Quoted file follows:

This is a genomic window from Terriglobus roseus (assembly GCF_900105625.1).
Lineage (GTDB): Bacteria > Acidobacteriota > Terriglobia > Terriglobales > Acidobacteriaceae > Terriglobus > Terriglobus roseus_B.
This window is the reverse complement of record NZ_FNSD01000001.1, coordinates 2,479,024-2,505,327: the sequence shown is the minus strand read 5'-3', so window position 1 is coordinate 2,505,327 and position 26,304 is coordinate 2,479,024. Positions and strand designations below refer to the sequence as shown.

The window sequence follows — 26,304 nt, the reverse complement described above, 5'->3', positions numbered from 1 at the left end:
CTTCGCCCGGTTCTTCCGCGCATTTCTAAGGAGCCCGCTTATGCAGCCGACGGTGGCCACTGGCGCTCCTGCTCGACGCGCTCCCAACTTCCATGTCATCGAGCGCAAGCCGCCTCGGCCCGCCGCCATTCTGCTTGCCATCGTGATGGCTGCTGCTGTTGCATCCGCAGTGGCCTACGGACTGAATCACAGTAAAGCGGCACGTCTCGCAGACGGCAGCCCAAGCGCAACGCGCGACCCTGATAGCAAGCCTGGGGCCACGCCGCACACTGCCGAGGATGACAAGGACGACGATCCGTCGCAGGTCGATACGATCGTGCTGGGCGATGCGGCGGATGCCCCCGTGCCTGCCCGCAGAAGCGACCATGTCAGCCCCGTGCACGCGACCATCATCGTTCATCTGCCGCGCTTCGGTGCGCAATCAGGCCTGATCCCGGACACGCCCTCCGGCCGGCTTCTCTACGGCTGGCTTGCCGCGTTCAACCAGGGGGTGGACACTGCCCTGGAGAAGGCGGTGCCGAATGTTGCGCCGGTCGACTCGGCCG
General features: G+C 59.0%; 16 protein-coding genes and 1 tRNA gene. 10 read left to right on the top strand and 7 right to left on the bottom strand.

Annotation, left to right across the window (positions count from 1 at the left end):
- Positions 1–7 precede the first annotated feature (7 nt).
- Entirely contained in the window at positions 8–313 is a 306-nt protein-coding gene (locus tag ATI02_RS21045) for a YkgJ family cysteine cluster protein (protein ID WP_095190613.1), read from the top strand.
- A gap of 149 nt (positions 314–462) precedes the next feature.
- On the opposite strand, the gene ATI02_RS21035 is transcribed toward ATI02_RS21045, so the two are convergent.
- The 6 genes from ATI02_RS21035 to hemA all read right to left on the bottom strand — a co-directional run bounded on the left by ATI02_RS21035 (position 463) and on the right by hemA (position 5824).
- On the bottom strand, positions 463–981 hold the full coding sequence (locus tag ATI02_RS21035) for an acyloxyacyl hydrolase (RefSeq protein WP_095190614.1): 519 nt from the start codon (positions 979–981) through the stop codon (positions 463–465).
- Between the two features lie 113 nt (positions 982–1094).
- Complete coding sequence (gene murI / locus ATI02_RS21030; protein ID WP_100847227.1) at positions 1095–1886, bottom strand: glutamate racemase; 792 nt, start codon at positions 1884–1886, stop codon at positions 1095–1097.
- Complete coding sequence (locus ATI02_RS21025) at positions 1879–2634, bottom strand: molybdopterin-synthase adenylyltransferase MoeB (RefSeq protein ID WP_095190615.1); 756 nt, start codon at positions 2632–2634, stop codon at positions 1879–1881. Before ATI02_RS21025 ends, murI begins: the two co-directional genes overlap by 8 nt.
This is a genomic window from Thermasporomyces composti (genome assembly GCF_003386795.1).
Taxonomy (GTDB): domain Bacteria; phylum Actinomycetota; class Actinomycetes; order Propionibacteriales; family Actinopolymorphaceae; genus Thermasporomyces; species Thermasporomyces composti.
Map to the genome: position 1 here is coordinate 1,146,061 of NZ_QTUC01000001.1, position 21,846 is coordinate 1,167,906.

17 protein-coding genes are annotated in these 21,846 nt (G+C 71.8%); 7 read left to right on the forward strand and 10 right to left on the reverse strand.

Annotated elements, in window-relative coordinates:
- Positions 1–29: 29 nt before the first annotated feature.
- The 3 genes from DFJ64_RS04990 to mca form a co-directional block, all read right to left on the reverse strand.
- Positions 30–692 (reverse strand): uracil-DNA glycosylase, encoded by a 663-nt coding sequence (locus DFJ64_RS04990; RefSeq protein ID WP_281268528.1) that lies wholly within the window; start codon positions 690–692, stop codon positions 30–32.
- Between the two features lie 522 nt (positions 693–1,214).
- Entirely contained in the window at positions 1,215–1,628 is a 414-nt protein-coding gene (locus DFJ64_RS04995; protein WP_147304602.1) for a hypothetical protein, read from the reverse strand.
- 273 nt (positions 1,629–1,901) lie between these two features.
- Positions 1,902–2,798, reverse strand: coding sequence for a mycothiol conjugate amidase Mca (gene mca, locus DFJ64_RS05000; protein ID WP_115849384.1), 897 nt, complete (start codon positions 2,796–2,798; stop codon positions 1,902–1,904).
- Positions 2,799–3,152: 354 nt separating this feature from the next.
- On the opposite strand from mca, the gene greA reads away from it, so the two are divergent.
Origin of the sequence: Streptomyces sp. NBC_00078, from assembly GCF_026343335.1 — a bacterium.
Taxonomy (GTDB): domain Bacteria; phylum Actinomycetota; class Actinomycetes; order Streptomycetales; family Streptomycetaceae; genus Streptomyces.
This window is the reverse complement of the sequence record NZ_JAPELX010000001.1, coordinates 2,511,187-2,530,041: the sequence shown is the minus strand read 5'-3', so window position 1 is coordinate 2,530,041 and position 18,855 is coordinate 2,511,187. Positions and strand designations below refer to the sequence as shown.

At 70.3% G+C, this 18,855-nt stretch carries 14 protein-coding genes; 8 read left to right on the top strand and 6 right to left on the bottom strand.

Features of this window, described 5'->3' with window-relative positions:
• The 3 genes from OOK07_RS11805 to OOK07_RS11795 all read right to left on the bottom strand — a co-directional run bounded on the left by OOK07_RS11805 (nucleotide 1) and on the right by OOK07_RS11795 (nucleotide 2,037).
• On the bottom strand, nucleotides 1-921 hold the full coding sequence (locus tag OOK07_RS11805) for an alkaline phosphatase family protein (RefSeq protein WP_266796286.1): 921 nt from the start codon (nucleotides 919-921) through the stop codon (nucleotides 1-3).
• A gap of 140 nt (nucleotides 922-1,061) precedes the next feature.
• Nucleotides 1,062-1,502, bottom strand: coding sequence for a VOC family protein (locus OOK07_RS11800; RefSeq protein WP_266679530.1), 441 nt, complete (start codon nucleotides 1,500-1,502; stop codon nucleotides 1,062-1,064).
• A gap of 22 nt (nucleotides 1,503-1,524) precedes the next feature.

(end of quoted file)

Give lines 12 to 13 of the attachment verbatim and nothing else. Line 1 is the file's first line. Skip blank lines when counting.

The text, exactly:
- The 6 genes from ATI02_RS21035 to hemA all read right to left on the bottom strand — a co-directional run bounded on the left by ATI02_RS21035 (position 463) and on the right by hemA (position 5824).
- On the bottom strand, positions 463–981 hold the full coding sequence (locus tag ATI02_RS21035) for an acyloxyacyl hydrolase (RefSeq protein WP_095190614.1): 519 nt from the start codon (positions 979–981) through the stop codon (positions 463–465).